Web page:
Why are those Old Programmers so slow in picking up on the Intarweb?

A significant difference between us old-line IT coders and the new graduates is the variety of our platforms and tools. I’m not talking about the large number of languages and tools learned over the course of a career – we all have a healthy collection of certifications and acronyms peppering the bottoms of our resumes. I’m talking about the amazing array of stuff required to get development done on a single project, “right now”.

Over the past few weeks, I’ve been doing a little development at work. This is my idea of fun – in between the PowerPoints and project status meetings, I try to sneak in a little hack or two. Actually, I’m not doing the heavy lifting on this one; I’m working with one of the guys on my team, and we’re putting together some ASP code to generate RSS feeds from the SQL database we use to track our projects. He’s done most of the raw research and the base coding, I’m just prettying up the final package.

As a department, we’re moving towards Microsoft as a strategic platform, but we’re certainly not there yet – so this is definitely a skunkworks-type project. For this “fun stuff”, we’re using technologies that will plug nicely into our general strategic direction, but at this point there are no standard tool sets or integrated development environments in broad use.

So, to get the job done this afternoon, I’ve been cycling through the following …

  • In window #1, editing the .ASP file with Crimson; source files are sitting on the development server
  • In window #2, testing code using IE … no integrated debug environment for my ASP syntax, but I manage (just a little trickery – switches flip between RSS and HTML output)
  • This is just debugging the basic code – to validate the RSS XML, I View Source from IE (opening window #3) and cut and paste into the W3C validator (window #4)
  • For the SQL queries and database hacking, I’ve got window #5 for Enterprise Manager and #6 for Query Analyzer
  • After debugging, I push to the test server manually, using File Explorer in windows #7 and #8
  • Everything looks great, so I switch to window #9, which has another chunk of ASP that generates custom URLs for the RSS feed (we’ve added selectivity, aren’t we crafty?)
  • For the final test, I have RSS Bandit open in window #10. I create multiple new feed URLs (#9) and add to the Bandit config, to see what I get
  • If I made a syntax error in the RSS (missed something between #4 and here), I have to flip back to window #1 to clean it up
  • Oops, almost forgot … like any good coder, I’ve got TFMs open, but it’s not just one manual- window #11 is my multi-tabbed Firefox, Googling all sorts of sites to get references for RSS, ASP, and SQL

Sounds crazy, I know. I could/should go out and get Visual Studio or something. But like I said, we’re not fully in production in this Microsoft development environment. We’re innovating, right?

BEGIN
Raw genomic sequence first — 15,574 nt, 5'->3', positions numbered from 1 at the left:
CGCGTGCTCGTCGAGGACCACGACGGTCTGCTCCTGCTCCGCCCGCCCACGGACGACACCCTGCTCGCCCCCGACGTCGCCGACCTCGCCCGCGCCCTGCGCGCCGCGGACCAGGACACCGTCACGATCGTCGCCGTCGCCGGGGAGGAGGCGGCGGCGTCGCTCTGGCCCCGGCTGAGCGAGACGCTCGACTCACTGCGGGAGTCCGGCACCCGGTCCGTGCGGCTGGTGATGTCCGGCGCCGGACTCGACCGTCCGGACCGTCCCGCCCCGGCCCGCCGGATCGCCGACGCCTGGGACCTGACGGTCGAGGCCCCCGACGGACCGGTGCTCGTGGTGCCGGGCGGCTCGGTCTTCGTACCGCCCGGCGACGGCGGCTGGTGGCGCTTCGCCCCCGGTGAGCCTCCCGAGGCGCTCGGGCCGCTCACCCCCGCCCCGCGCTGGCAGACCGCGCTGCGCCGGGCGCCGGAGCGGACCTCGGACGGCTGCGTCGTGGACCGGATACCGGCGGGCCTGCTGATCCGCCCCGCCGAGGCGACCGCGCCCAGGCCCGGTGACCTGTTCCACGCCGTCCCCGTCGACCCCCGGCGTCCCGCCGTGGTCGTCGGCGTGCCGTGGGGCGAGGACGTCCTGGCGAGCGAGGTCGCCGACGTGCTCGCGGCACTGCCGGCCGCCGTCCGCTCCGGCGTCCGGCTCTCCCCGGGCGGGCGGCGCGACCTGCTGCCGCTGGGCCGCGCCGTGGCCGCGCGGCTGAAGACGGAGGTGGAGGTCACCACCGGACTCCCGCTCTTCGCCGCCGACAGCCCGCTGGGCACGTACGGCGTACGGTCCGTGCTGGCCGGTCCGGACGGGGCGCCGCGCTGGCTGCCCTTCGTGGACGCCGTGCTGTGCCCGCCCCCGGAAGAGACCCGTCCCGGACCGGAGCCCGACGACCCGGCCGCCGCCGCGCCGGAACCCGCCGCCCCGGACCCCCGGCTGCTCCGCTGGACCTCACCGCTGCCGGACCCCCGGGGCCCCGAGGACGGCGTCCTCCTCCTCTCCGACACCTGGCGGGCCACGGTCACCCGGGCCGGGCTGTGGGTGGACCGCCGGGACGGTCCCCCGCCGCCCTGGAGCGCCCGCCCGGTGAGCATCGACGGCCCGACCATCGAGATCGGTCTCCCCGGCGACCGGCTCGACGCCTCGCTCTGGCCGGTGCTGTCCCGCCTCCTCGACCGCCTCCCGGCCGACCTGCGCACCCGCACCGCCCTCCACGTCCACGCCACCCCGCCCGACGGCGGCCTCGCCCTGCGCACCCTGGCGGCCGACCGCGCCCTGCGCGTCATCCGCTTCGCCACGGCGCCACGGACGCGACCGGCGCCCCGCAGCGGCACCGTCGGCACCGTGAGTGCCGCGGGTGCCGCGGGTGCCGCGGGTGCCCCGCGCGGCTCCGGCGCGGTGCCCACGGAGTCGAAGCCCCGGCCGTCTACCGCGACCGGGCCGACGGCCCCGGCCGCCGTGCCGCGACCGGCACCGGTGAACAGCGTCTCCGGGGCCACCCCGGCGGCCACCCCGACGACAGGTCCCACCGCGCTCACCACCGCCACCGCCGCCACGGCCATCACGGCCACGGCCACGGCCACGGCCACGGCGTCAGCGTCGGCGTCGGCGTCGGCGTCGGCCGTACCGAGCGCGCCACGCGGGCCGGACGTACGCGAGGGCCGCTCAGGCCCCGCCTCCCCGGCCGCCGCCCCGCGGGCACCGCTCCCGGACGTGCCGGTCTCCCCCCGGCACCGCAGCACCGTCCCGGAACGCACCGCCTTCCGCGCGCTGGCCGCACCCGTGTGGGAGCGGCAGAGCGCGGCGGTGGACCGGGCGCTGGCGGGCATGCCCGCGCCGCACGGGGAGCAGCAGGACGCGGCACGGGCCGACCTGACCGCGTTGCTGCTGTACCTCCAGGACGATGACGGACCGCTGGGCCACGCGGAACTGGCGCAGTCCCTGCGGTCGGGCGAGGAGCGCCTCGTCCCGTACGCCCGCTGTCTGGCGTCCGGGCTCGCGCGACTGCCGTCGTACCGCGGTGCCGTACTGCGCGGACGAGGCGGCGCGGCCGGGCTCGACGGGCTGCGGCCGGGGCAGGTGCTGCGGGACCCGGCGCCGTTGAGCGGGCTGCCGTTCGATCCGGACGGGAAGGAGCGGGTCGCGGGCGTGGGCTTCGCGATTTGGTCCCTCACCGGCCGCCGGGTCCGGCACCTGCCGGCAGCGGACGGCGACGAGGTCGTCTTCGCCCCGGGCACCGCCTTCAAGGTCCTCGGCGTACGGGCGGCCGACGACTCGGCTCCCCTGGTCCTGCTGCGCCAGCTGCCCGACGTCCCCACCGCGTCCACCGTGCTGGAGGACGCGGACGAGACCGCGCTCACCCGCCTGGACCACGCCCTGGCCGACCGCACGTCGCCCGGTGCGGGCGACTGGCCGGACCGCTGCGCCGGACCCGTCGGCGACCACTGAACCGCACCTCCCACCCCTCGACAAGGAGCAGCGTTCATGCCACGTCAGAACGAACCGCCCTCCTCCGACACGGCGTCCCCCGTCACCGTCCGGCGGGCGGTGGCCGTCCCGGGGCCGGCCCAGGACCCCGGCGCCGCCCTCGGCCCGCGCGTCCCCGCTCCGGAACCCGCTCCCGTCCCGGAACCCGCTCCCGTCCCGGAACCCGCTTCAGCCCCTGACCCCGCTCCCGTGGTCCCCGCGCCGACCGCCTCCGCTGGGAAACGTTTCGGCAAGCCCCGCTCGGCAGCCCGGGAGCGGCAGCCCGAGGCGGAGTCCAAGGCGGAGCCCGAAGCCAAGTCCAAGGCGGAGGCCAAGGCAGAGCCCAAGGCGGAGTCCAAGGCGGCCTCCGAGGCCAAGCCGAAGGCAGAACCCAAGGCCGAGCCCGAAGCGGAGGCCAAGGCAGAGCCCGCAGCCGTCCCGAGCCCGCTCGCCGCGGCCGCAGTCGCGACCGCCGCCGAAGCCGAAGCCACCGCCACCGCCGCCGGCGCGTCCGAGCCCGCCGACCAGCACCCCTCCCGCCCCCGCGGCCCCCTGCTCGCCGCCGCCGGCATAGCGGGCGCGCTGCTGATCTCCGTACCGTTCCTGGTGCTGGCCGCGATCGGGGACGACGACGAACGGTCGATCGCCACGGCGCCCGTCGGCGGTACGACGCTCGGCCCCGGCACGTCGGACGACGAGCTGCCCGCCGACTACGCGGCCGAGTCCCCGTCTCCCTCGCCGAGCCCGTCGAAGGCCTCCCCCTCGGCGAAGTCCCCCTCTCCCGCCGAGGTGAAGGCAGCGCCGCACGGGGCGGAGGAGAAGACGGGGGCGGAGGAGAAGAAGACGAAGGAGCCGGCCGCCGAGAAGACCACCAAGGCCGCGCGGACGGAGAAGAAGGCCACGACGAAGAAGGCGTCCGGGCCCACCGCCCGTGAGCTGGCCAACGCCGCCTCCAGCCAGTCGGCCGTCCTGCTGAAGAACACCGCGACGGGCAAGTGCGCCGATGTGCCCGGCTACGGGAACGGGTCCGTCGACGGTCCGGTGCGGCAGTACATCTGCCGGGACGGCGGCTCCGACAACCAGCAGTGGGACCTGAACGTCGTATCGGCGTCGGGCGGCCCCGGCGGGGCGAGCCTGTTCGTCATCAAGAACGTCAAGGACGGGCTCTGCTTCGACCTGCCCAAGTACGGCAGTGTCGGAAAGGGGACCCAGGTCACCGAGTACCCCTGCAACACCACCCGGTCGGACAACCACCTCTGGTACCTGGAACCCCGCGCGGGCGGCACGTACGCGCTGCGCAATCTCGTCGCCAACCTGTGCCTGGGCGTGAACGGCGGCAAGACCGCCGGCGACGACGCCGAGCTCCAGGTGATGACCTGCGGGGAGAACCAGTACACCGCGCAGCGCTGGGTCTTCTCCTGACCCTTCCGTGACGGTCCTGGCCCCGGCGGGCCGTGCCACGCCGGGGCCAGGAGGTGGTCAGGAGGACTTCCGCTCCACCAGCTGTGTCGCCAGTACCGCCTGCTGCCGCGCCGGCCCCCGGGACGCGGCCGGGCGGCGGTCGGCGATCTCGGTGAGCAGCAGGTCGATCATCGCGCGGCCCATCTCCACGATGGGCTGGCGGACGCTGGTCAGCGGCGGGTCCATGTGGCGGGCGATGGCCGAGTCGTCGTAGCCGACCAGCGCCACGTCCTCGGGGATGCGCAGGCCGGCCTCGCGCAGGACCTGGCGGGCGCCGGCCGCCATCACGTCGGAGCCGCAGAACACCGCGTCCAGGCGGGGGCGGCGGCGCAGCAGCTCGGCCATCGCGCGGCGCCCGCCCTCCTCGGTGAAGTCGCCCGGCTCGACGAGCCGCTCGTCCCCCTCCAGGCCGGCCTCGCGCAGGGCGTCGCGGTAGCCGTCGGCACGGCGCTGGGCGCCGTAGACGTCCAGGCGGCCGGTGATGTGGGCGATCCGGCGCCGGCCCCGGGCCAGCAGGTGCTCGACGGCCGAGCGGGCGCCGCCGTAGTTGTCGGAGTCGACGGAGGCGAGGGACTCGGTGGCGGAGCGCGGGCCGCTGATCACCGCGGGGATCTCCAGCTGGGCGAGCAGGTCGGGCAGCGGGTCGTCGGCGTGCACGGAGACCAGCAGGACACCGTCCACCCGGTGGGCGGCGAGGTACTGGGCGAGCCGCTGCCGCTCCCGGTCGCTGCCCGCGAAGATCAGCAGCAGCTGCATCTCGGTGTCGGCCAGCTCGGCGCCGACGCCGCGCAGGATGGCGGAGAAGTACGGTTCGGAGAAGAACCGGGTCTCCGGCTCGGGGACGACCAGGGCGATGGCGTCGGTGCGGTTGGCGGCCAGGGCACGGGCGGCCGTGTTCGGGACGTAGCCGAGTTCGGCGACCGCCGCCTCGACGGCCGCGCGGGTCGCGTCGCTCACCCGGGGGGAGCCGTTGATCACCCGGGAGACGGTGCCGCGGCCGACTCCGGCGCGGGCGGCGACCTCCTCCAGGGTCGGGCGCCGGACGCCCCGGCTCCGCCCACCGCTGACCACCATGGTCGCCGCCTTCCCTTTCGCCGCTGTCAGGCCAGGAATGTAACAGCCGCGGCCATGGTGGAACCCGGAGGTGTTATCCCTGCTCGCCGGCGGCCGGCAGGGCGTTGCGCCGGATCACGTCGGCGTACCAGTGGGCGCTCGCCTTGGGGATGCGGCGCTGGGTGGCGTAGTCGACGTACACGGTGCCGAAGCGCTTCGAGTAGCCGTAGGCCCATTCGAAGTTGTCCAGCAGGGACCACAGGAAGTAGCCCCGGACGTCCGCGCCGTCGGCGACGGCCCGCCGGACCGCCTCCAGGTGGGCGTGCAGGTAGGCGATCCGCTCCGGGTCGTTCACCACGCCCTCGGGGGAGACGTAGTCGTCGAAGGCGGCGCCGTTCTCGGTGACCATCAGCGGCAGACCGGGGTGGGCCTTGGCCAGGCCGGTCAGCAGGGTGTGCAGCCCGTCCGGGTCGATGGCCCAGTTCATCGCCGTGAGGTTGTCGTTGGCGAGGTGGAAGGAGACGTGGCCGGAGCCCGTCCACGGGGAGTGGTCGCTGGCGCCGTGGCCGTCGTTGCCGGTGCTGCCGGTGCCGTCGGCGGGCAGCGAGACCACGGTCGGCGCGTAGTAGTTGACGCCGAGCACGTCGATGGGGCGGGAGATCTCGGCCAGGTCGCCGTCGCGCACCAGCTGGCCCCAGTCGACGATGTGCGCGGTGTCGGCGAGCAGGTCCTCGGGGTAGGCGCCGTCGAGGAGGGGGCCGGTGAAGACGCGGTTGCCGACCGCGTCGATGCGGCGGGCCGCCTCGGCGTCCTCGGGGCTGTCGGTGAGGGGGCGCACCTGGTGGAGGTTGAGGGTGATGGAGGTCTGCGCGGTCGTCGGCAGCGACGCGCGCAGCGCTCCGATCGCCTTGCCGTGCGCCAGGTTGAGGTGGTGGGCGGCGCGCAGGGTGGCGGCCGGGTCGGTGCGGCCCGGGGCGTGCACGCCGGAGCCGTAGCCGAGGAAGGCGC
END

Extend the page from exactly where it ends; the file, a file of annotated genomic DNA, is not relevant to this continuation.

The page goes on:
I’ve done open source development on my own in the past, and it’s much the same thing – multiple different platforms, tools, and languages. For example, when working on my own site, I’m fixing configuration files and writing code in HTML, CSS, PHP, and mySQL. To get things working, I’m dealing with the configuration files for Apache, Eclipse, PHP, and mySQL. Edits in Eclipse and Crimson, pushing around source with FTP, fighting firewalls and routers, developing in Windows while production is in Unix.

This madhouse of multiple tools, languages, and platforms probably sounds quite normal – if you’ve been working heavy with open source and/or Web 2.0 for a few years. But imagine presenting this to legacy IT folks, working in their version controlled, standardized environments. The typical “road to the future” brings five new technologies, three new IDEs, and one or two basic system architectures that are all very different from tried and true.

Does this mean you can’t teach an old dog new tricks? Not at all – most are quite anxious to learn, and have done so continuously over the years. However, this is all starting to feel like the first time we switched from procedural languages (COBOL, RPG, Pascal, Fortran) to OO and event-driven stuff (Visual Basic, PowerBuilder, SQLWindows). We went from offense to defense, from being controlling and orchestrating to reacting and trapping. Not that it was bad or wrong – just different.

Does this mean the experienced coder is washed up, and has nothing to contribute? Ask the folks in Big Pharma, having dealt with the FDA and validated systems. Ask the folks working with Finance in public companies, having dealt with SarbOx. Healthcare and HIPAA. Retail and RFID. Not to mention having to debug a lot of other people’s code, and knowing when to step through or just refactor.

Running to the future, juggling multiple multilingual windows, and demonstrated facility with the newest tools is all good, but it’s just one of many attributes that determine who on your team is worth 50 others. Have a little patience …

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